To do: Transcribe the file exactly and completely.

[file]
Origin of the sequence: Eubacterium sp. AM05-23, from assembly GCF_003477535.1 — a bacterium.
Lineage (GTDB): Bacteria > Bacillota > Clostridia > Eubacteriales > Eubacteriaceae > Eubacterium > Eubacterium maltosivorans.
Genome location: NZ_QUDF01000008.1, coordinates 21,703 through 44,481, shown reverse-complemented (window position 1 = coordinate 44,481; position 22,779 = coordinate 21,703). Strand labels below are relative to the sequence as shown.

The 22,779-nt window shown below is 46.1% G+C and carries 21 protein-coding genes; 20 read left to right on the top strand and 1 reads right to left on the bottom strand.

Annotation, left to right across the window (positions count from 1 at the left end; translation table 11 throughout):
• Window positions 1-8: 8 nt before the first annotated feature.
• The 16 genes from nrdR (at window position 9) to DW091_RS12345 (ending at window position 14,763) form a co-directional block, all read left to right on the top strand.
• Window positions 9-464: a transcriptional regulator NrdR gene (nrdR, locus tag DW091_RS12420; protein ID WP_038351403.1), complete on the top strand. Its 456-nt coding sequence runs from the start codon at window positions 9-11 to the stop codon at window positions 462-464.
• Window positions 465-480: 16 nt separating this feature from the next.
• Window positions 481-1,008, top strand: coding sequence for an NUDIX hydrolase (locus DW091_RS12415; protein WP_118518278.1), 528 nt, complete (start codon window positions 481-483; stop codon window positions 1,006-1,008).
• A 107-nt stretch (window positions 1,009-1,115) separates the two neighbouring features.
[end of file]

Origin of the sequence: Eubacterium sp. AM05-23, from assembly GCF_003477535.1 — a bacterium.
Lineage (GTDB): Bacteria > Bacillota > Clostridia > Eubacteriales > Eubacteriaceae > Eubacterium > Eubacterium maltosivorans.
Genome location: NZ_QUDF01000008.1, coordinates 21,703 through 44,481, shown reverse-complemented (window position 1 = coordinate 44,481; position 22,779 = coordinate 21,703). Strand labels below are relative to the sequence as shown.

The 22,779-nt window shown below is 46.1% G+C and carries 21 protein-coding genes; 20 read left to right on the top strand and 1 reads right to left on the bottom strand.

Annotation, left to right across the window (positions count from 1 at the left end; translation table 11 throughout):
• Window positions 1-8: 8 nt before the first annotated feature.
• The 16 genes from nrdR (at window position 9) to DW091_RS12345 (ending at window position 14,763) form a co-directional block, all read left to right on the top strand.
• Window positions 9-464: a transcriptional regulator NrdR gene (nrdR, locus tag DW091_RS12420; protein ID WP_038351403.1), complete on the top strand. Its 456-nt coding sequence runs from the start codon at window positions 9-11 to the stop codon at window positions 462-464.
• Window positions 465-480: 16 nt separating this feature from the next.
• Window positions 481-1,008, top strand: coding sequence for an NUDIX hydrolase (locus DW091_RS12415; protein WP_118518278.1), 528 nt, complete (start codon window positions 481-483; stop codon window positions 1,006-1,008).
• A 107-nt stretch (window positions 1,009-1,115) separates the two neighbouring features.